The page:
Garry Brown is a CP7 according to Cerebral Palsy International Sports and Recreation Association (CPISRA), and a right-side hemiplegic. But it is not something that has ever even remotely slowed him down. With two stellar sporting careers under his belt, Garry is just warming up.
He was only 9-years old when he entered his first swimming competition representing Scotland at the British Junior Championship.
What began as a form of exercise on advice from his doctor as a child, led Garry to win more than 1000 medals across the course of his international swimming career.
But in the year 2000, Garry swapped the pool for the lawn and is yet again taking the international stage by storm.
In 2018, Garry represented Scotland in lawn bowls at the 2018 Commonwealth Games.
“It’s the highest honour a bowler – able-bodied or disabled – can get and highest level at which we can compete,” he says.
What was his journey to playing lawn bowls at an international level?
Garry says his journey to competing on the international lawn bowls stage has been hard and full of long and countless hours of practice for many competitions.
While he was social bowling right alongside his competitive swimming career, it wasn’t until he retired his bathing cap that he took bowls more seriously.
“I was spotted at a talent identification day by Scottish Disability Sport and was asked to attend a squad session with coaches,” says Garry.
Once there, he was invited to be part of the Scottish team who would go on to compete at the British Championships.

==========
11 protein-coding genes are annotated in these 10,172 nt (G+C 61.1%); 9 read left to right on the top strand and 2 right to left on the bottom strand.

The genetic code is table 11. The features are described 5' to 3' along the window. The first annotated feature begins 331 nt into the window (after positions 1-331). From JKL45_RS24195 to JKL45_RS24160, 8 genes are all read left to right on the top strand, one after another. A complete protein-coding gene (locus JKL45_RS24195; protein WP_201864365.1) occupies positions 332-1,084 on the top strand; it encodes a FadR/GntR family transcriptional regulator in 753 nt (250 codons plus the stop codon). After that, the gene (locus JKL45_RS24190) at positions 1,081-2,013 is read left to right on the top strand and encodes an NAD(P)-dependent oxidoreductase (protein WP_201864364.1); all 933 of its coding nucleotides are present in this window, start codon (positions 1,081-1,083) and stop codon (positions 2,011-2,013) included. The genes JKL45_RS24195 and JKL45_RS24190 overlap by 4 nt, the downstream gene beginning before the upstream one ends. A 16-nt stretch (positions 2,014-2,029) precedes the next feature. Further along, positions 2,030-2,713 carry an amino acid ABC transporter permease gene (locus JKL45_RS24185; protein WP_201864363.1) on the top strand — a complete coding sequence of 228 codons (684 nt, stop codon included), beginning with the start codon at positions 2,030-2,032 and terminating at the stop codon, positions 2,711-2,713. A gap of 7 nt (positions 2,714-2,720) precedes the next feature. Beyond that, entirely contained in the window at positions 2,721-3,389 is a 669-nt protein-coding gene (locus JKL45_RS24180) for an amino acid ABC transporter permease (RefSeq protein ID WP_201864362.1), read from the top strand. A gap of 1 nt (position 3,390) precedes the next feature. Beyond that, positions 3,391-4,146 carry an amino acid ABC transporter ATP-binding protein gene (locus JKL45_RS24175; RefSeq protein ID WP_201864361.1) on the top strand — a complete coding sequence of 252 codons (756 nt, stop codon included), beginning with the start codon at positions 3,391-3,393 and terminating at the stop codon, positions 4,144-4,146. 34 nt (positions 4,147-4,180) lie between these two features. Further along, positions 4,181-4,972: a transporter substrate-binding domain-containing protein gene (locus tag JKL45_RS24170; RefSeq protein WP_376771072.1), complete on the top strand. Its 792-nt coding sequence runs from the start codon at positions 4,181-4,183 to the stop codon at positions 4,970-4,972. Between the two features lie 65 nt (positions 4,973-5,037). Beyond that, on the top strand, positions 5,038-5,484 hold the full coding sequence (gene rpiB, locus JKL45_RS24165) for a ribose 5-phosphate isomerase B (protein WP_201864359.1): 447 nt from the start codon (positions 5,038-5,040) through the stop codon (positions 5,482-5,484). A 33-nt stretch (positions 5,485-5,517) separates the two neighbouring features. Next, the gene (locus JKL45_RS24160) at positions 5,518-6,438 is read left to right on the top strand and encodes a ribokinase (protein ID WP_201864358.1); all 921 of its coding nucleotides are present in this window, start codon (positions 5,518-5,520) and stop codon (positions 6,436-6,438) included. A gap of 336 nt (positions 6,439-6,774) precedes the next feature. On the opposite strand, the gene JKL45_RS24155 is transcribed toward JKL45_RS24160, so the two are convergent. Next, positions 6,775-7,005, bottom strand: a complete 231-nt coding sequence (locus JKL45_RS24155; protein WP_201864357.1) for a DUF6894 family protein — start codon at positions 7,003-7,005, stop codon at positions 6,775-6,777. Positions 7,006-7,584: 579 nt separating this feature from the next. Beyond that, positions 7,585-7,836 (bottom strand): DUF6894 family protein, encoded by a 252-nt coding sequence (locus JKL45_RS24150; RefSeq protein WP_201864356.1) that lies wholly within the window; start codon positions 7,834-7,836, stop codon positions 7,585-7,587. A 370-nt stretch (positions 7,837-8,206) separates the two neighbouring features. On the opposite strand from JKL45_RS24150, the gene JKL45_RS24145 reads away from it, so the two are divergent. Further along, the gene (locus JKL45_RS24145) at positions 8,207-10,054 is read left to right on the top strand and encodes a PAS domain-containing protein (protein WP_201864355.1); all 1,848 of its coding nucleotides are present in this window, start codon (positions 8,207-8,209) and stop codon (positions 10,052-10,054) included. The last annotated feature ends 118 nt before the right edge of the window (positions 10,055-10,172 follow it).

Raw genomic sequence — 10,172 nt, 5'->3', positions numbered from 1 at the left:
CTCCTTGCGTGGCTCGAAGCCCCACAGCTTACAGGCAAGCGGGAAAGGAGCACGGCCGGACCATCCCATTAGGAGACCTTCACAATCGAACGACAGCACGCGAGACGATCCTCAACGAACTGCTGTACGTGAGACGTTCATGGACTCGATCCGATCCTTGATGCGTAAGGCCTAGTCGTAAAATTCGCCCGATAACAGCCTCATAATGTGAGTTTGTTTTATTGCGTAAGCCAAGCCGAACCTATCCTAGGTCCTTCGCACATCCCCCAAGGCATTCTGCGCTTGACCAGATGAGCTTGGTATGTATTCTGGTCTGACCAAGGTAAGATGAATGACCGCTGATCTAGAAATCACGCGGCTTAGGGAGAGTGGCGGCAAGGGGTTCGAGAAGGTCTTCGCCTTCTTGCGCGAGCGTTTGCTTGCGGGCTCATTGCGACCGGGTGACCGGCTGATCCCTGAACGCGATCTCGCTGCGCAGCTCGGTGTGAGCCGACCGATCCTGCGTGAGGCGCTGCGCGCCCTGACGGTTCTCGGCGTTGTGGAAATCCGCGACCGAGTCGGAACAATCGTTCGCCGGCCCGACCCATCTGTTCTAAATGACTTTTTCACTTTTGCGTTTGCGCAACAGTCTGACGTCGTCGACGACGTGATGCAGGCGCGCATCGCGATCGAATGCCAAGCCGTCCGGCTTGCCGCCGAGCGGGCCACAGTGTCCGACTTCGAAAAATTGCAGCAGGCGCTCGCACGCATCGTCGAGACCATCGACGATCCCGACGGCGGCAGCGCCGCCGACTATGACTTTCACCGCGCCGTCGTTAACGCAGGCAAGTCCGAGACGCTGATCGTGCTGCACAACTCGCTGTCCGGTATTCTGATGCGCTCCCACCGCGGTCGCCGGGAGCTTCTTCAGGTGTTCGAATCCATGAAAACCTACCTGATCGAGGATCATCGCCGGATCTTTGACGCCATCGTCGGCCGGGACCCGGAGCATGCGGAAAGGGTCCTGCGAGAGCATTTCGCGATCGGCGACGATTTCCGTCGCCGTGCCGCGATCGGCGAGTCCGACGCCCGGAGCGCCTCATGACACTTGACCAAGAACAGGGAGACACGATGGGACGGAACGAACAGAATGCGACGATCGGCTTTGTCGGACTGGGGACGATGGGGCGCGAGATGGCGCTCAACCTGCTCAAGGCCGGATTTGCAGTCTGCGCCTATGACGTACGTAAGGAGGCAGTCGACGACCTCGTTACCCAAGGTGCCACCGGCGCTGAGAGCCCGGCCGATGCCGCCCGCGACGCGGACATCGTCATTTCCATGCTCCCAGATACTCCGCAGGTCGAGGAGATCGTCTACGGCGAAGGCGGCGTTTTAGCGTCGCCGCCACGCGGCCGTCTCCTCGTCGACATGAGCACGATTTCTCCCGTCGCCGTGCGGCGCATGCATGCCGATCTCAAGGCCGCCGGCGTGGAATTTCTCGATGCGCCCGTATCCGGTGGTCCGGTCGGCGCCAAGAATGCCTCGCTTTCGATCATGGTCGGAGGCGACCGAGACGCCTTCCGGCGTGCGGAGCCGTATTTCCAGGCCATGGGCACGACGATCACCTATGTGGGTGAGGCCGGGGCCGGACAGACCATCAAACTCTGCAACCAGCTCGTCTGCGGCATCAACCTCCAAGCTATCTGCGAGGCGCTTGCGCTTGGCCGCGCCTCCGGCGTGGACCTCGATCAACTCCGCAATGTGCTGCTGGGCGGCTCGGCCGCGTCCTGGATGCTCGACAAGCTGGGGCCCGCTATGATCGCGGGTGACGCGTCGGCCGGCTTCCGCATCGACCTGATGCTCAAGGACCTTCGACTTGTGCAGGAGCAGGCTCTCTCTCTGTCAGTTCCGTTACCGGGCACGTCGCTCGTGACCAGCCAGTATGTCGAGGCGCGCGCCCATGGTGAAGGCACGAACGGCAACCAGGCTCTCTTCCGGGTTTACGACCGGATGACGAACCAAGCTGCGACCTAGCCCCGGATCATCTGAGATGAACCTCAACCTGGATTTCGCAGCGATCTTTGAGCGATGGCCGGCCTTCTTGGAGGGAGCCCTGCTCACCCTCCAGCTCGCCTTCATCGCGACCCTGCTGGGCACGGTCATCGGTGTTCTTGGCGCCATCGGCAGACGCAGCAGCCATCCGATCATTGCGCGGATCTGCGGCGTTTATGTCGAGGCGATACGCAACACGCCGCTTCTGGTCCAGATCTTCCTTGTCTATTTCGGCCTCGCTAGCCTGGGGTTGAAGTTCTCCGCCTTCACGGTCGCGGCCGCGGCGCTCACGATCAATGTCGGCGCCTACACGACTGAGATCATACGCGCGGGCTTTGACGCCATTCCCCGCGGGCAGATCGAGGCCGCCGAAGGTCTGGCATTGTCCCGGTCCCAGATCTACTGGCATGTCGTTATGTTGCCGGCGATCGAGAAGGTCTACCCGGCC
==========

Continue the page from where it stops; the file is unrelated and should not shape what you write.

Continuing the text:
“It all just spiralled from there,” he says.
“I’ve been a member of outdoor and indoor clubs since 2000, competing in many competitions alongside able-bodied bowlers.”
He’s achieved great things, but were there challenges?
“The main challenge to overcome being an athlete with CP is in building up stamina and muscle memory,” says Garry.
“I needed to train my body to do the same thing again and again.
“But I haven’t really had any challenges,” he says modestly.
“My club mates have been first class and are always there to help.”
How important are competitive sports for the CP community?
“It’s extremely important,” Garry says.
“Every athlete has got to have a goal and something to work towards and competitive to work towards.
“Competitive sport gives everyone that. It’s a great way to get notice, accepted and show that we are no different,” he says.
What about young people living with CP who are thinking about competitive sport?
Garry’s advice: Do it!
“There are so many sports and there’s one for everyone,” he says.
“It’s a great way to meet people and also to get exercise.”
His parting words,” Smash barriers and reach new highs while maybe winning awards and medals.”